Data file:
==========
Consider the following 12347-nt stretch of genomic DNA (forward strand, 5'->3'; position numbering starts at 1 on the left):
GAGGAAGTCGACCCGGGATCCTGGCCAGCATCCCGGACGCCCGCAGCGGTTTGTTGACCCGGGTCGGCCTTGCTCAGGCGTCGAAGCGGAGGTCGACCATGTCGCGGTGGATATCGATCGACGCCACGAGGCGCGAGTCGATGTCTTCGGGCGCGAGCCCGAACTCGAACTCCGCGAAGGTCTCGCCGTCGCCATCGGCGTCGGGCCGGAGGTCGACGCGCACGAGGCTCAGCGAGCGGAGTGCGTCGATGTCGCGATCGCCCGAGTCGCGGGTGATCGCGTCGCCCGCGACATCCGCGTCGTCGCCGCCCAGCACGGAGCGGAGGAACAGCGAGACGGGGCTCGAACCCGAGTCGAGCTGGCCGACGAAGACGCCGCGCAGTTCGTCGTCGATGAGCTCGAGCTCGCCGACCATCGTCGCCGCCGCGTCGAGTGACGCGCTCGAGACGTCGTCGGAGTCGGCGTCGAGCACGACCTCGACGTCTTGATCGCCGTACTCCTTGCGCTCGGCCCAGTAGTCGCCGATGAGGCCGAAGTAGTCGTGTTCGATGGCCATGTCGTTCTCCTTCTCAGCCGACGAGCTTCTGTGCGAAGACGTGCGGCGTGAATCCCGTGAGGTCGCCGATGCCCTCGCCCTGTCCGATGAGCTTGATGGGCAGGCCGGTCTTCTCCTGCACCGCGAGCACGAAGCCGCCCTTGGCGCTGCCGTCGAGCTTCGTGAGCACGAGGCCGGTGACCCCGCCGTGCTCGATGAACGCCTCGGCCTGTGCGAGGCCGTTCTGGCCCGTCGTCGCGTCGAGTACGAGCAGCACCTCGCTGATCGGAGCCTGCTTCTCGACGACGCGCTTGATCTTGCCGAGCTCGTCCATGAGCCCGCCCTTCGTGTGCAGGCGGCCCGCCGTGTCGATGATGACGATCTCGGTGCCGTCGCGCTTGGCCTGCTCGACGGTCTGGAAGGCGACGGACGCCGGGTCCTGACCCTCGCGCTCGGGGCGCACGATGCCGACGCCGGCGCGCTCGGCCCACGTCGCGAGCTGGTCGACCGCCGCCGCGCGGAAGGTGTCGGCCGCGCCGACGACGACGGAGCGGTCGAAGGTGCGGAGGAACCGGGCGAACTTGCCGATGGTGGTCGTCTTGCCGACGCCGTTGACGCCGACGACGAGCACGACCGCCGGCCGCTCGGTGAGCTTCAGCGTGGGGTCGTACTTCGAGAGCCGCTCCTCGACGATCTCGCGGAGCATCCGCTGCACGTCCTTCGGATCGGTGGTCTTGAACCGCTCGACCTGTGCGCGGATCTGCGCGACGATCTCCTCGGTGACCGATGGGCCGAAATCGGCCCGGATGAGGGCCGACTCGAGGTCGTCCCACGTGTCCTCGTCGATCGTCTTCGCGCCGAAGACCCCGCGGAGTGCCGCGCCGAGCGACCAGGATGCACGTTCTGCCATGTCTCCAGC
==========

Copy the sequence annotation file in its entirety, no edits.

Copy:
Consider the following 12347-nt stretch of genomic DNA (forward strand, 5'->3'; position numbering starts at 1 on the left):
GAGGAAGTCGACCCGGGATCCTGGCCAGCATCCCGGACGCCCGCAGCGGTTTGTTGACCCGGGTCGGCCTTGCTCAGGCGTCGAAGCGGAGGTCGACCATGTCGCGGTGGATATCGATCGACGCCACGAGGCGCGAGTCGATGTCTTCGGGCGCGAGCCCGAACTCGAACTCCGCGAAGGTCTCGCCGTCGCCATCGGCGTCGGGCCGGAGGTCGACGCGCACGAGGCTCAGCGAGCGGAGTGCGTCGATGTCGCGATCGCCCGAGTCGCGGGTGATCGCGTCGCCCGCGACATCCGCGTCGTCGCCGCCCAGCACGGAGCGGAGGAACAGCGAGACGGGGCTCGAACCCGAGTCGAGCTGGCCGACGAAGACGCCGCGCAGTTCGTCGTCGATGAGCTCGAGCTCGCCGACCATCGTCGCCGCCGCGTCGAGTGACGCGCTCGAGACGTCGTCGGAGTCGGCGTCGAGCACGACCTCGACGTCTTGATCGCCGTACTCCTTGCGCTCGGCCCAGTAGTCGCCGATGAGGCCGAAGTAGTCGTGTTCGATGGCCATGTCGTTCTCCTTCTCAGCCGACGAGCTTCTGTGCGAAGACGTGCGGCGTGAATCCCGTGAGGTCGCCGATGCCCTCGCCCTGTCCGATGAGCTTGATGGGCAGGCCGGTCTTCTCCTGCACCGCGAGCACGAAGCCGCCCTTGGCGCTGCCGTCGAGCTTCGTGAGCACGAGGCCGGTGACCCCGCCGTGCTCGATGAACGCCTCGGCCTGTGCGAGGCCGTTCTGGCCCGTCGTCGCGTCGAGTACGAGCAGCACCTCGCTGATCGGAGCCTGCTTCTCGACGACGCGCTTGATCTTGCCGAGCTCGTCCATGAGCCCGCCCTTCGTGTGCAGGCGGCCCGCCGTGTCGATGATGACGATCTCGGTGCCGTCGCGCTTGGCCTGCTCGACGGTCTGGAAGGCGACGGACGCCGGGTCCTGACCCTCGCGCTCGGGGCGCACGATGCCGACGCCGGCGCGCTCGGCCCACGTCGCGAGCTGGTCGACCGCCGCCGCGCGGAAGGTGTCGGCCGCGCCGACGACGACGGAGCGGTCGAAGGTGCGGAGGAACCGGGCGAACTTGCCGATGGTGGTCGTCTTGCCGACGCCGTTGACGCCGACGACGAGCACGACCGCCGGCCGCTCGGTGAGCTTCAGCGTGGGGTCGTACTTCGAGAGCCGCTCCTCGACGATCTCGCGGAGCATCCGCTGCACGTCCTTCGGATCGGTGGTCTTGAACCGCTCGACCTGTGCGCGGATCTGCGCGACGATCTCCTCGGTGACCGATGGGCCGAAATCGGCCCGGATGAGGGCCGACTCGAGGTCGTCCCACGTGTCCTCGTCGATCGTCTTCGCGCCGAAGACCCCGCGGAGTGCCGCGCCGAGCGACCAGGATGCACGTTCTGCCATGTCTCCAGC